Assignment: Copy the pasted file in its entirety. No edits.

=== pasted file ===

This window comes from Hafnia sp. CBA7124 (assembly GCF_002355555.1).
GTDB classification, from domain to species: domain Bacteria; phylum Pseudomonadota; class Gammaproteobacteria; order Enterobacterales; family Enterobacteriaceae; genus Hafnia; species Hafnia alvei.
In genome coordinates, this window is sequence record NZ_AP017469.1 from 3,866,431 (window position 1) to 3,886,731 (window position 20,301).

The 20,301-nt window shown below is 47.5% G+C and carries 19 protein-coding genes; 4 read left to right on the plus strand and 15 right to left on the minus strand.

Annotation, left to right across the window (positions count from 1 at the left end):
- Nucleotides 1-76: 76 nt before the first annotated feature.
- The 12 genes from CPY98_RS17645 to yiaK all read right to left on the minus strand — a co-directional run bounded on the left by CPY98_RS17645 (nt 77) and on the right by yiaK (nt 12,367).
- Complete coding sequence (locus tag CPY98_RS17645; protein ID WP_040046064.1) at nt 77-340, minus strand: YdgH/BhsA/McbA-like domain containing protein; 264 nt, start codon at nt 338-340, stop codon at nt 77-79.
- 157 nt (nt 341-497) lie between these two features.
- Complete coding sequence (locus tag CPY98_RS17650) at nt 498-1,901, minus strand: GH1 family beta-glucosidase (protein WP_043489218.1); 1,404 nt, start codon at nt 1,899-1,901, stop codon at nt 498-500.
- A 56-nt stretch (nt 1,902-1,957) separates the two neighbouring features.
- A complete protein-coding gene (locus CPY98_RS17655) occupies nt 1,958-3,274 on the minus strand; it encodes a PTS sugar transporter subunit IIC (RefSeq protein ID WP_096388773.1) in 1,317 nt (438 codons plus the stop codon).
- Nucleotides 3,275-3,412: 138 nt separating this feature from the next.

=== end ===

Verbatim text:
This window comes from Hafnia sp. CBA7124 (assembly GCF_002355555.1).
GTDB classification, from domain to species: domain Bacteria; phylum Pseudomonadota; class Gammaproteobacteria; order Enterobacterales; family Enterobacteriaceae; genus Hafnia; species Hafnia alvei.
In genome coordinates, this window is sequence record NZ_AP017469.1 from 3,866,431 (window position 1) to 3,886,731 (window position 20,301).

The 20,301-nt window shown below is 47.5% G+C and carries 19 protein-coding genes; 4 read left to right on the plus strand and 15 right to left on the minus strand.

Annotation, left to right across the window (positions count from 1 at the left end):
- Nucleotides 1-76: 76 nt before the first annotated feature.
- The 12 genes from CPY98_RS17645 to yiaK all read right to left on the minus strand — a co-directional run bounded on the left by CPY98_RS17645 (nt 77) and on the right by yiaK (nt 12,367).
- Complete coding sequence (locus tag CPY98_RS17645; protein ID WP_040046064.1) at nt 77-340, minus strand: YdgH/BhsA/McbA-like domain containing protein; 264 nt, start codon at nt 338-340, stop codon at nt 77-79.
- 157 nt (nt 341-497) lie between these two features.
- Complete coding sequence (locus tag CPY98_RS17650) at nt 498-1,901, minus strand: GH1 family beta-glucosidase (protein WP_043489218.1); 1,404 nt, start codon at nt 1,899-1,901, stop codon at nt 498-500.
- A 56-nt stretch (nt 1,902-1,957) separates the two neighbouring features.
- A complete protein-coding gene (locus CPY98_RS17655) occupies nt 1,958-3,274 on the minus strand; it encodes a PTS sugar transporter subunit IIC (RefSeq protein ID WP_096388773.1) in 1,317 nt (438 codons plus the stop codon).
- Nucleotides 3,275-3,412: 138 nt separating this feature from the next.